Feluda Test to be Available

Feluda Test to be Available by the End of this Month

A COVID-19 test developed by the Council of Scientific and Industrial Research and to be commercialized by Tata Sons, the Feluda test for COVID-19 will be available from this month in laboratories. The Director-General, CSIR, Dr. Shekhar C. Mande, said that all the necessary formalities are completed and the test should be made available commercially anytime shortly this month.

Compared to the gold-standard test RT-PCR, the FELUDA (FNCAS9 Editor-Limited Uniform Detection Assay) test promises to be quicker and does not require the expensive machine, though the test still requires a nasal swab to be collected and sent to a lab.

Thermocycler, a portable machine which is smaller sized, less expensive costing around ₹25,000 is utilized here and to confirm the presence of the virus, it takes around 45 minutes to an hour once the viral RNA is extracted. The Feluda test is also unlike antigen tests. It is much more precise in detecting the virus as it uses a CRISPR-cas9 based system, the discovery of which was awarded for the Nobel Prize for chemistry this year (CRISPR-cas9 genome-editing tool). The cas9 enzyme in the FELUDA can be employed to

hone in on a particular DNA sequence (in this case unique to the coronavirus) and thus, inferring the presence of the virus.

According to current estimates, the FELUDA test is much cheaper than the RT-PCR test which costs around ₹1,200-₹1,600, whereas this test is reported to cost around ₹500 per test. The duration of how soon laboratories are able to extract the viral RNA is a major factor determining how rapidly labs are able to process tests.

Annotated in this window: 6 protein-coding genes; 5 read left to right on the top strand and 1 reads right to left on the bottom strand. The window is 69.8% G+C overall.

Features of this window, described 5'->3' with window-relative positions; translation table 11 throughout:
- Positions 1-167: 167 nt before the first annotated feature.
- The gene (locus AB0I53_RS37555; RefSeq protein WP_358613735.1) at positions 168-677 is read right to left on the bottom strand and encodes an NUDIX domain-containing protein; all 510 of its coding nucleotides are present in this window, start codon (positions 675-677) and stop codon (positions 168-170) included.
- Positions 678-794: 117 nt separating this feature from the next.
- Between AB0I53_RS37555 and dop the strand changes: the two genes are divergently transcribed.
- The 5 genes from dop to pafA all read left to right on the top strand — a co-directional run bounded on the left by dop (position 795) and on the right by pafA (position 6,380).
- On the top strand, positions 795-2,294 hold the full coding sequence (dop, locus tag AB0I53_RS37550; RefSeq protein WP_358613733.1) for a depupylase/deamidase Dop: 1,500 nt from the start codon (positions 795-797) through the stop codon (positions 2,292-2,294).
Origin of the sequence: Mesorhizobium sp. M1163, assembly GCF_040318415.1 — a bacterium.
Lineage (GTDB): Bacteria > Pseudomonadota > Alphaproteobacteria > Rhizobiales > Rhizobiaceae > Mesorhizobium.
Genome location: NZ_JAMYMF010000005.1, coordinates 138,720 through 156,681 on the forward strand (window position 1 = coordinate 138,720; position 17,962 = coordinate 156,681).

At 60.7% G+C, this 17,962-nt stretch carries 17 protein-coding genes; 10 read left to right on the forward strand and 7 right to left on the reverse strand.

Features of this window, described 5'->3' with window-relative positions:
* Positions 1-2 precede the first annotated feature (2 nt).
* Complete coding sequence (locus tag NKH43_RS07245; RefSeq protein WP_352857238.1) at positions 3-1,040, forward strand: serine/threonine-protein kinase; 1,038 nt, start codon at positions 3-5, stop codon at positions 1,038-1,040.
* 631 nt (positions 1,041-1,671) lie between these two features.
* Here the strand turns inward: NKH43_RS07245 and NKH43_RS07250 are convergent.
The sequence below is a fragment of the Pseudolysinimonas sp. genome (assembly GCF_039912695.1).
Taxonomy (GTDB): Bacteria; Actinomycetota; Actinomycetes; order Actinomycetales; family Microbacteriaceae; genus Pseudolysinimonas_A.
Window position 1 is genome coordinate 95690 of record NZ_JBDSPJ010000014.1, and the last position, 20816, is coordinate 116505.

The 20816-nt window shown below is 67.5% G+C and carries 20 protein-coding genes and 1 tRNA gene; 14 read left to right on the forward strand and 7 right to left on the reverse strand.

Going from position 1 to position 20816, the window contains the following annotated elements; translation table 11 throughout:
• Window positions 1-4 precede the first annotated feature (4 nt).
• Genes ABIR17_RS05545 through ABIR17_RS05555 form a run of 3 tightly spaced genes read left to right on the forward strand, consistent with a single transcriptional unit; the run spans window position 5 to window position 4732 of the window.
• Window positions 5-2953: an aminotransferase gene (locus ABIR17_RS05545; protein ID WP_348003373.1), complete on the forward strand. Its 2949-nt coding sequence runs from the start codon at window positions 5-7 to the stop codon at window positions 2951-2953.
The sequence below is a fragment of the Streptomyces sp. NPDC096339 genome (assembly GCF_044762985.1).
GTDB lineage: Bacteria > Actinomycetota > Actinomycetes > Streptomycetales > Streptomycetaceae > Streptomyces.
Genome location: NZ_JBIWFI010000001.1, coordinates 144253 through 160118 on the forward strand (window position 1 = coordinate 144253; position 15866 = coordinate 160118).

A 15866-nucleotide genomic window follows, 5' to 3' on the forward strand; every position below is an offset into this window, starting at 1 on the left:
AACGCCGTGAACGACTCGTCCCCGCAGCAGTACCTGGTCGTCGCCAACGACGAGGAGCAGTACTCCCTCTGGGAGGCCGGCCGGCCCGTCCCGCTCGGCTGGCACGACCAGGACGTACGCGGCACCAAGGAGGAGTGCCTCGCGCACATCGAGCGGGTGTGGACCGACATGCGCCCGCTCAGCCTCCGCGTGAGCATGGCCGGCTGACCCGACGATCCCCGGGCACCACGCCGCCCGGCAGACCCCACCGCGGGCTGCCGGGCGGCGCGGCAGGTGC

The FELUDA test has the paper-based test only as one part of a series of steps to confirm the virus presence, though a paper-based test could seem similar to the home-based pregnancy test that does not require an intervening lab, and FELUDA is still not at that stage. In the test, if a virus is present, then the paper strip dipped into a specially created chemical soup returns two blue lines, and if the virus is not present and the sample is negative, then it shows a single line. According to the scientists who developed this test from CSIR-IGIB, this one step on the paper takes just two minutes, however, many other steps involved can take longer. Yet, the FELUDA approach is more scalable in a wide range of settings given the use of less complex and simple machines and the standardized processes after the RNA is extracted.

As there is no standardized process to extract RNA, the current government regulations don’t permit the use of a saliva sample in a FELUDA-style system, which can work in theory, as it can cause many false-negative results. The researchers further plan of making the test a purely home-based test in the future.

Feluda test to be available by the end of this month